Witnesses added that they heard the sound of air strikes by the army on the paramilitary RSF in several residential neighborhoods in southern Khartoum, including near Camp Taiba, while a police reserve force allied with the army was fighting the RSF on the ground.
It was also possible to hear the sound of strikes on the other bank of the Nile, in the eastern Nile region.
The army relies mainly on air power and heavy artillery in an attempt to expel the Rapid Support Forces, which were deployed in large areas of Khartoum and the cities of Bahri and Omdurman, which are separated by the Nile River from the capital, after the outbreak of fighting on April 15.
exacerbation of the humanitarian crisis
- Salah al-Din Othman, 35, a resident of Khartoum, said, “The shelling and clashes do not stop, and there is no room even to flee from the houses. All our money has ended, and the monthly salaries have not been paid.”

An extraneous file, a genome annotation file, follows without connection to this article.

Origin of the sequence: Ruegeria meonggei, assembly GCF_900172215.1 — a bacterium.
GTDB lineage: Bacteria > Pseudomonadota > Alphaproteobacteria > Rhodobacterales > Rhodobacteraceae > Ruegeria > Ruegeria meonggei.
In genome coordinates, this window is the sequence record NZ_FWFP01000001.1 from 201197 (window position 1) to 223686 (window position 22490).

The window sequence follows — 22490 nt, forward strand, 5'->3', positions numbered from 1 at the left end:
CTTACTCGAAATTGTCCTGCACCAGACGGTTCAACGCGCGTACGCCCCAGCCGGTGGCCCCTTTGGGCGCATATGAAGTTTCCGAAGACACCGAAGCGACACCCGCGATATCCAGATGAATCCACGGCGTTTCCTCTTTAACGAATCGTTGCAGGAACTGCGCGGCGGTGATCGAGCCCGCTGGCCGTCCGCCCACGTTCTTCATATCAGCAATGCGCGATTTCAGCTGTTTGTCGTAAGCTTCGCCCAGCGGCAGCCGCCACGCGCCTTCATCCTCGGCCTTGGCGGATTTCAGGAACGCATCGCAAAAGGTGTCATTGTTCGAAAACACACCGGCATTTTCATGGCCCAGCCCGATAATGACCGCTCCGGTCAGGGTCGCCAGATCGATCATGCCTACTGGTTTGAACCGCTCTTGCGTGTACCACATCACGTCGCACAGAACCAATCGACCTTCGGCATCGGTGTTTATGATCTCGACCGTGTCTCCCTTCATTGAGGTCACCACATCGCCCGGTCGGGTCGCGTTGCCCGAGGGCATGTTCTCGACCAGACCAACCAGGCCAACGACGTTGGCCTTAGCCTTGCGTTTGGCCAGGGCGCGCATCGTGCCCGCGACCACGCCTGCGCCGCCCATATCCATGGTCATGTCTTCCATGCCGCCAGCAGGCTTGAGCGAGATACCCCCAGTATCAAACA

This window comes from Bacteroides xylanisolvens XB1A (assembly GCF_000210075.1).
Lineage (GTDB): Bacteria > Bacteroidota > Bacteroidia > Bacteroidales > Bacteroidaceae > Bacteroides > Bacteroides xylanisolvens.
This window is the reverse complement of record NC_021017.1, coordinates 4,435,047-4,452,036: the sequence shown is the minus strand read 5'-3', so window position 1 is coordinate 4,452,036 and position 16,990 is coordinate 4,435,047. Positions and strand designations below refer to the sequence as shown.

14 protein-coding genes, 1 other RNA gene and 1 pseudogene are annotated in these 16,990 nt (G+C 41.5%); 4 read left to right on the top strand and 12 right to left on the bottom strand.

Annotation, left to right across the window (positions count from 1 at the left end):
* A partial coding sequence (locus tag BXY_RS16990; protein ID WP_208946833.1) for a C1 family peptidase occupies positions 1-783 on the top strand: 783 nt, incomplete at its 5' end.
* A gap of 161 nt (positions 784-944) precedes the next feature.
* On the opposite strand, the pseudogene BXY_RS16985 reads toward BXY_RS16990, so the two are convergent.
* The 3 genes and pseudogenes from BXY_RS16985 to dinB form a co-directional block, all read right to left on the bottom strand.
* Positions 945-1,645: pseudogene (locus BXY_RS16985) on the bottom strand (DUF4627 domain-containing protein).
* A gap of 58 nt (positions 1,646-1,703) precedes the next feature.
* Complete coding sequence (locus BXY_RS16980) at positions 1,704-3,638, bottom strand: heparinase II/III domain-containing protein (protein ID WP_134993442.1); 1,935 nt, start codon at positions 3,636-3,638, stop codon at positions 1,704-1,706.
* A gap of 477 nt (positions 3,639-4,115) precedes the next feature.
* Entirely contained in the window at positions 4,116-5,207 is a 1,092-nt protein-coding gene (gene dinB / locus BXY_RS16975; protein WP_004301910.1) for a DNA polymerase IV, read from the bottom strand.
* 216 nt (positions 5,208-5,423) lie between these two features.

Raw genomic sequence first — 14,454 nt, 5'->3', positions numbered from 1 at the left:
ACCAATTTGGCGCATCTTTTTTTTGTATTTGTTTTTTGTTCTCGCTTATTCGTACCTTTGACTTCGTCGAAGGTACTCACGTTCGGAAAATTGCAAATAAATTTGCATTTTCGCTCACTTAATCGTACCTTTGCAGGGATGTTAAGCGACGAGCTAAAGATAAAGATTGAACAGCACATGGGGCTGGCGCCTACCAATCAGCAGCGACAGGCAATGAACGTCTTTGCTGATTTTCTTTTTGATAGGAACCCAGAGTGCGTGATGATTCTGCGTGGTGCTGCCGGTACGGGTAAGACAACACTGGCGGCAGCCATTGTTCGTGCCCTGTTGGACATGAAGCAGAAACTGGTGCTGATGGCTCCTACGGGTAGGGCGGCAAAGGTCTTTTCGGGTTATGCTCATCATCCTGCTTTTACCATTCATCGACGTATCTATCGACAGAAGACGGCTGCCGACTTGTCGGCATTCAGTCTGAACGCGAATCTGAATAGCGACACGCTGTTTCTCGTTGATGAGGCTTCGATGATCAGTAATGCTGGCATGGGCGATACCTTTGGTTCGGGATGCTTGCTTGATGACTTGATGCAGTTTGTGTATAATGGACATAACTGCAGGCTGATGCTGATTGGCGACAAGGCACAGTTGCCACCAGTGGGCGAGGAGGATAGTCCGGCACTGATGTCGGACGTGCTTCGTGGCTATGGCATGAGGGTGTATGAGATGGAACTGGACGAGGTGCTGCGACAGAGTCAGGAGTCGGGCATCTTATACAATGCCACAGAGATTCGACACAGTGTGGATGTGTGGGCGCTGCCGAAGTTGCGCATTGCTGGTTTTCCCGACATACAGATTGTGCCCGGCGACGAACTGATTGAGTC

- “We are afraid that even if we leave our homes, gangs will come to loot everything in the house… We are living a nightmare of fear and poverty, and there is no electricity and no government that cares about us.”
- The violence spread, according to witnesses, to a distance of 1,000 kilometers west of Khartoum in Nyala, one of the largest cities in Sudan and the capital of South Darfur state. A witness said that the sound of heavy artillery fire, including from tanks, was heard for the first time since the local truce was declared.
- Witnesses said armed gangs began carrying out robberies in El Obeid, another major city and commercial center in North Kordofan state.
- It is believed that the commander of the Sudanese army, Abdel Fattah al-Burhan, and the commander of the Rapid Support Forces, Lieutenant General Mohamed Hamdan Dagalo, also known as Hemedti, remained in Khartoum throughout the fighting.
Yesterday, Wednesday, the army released a video showing Al-Burhan, dressed in a military uniform, greeting the troops, apparently at the army headquarters in central Khartoum.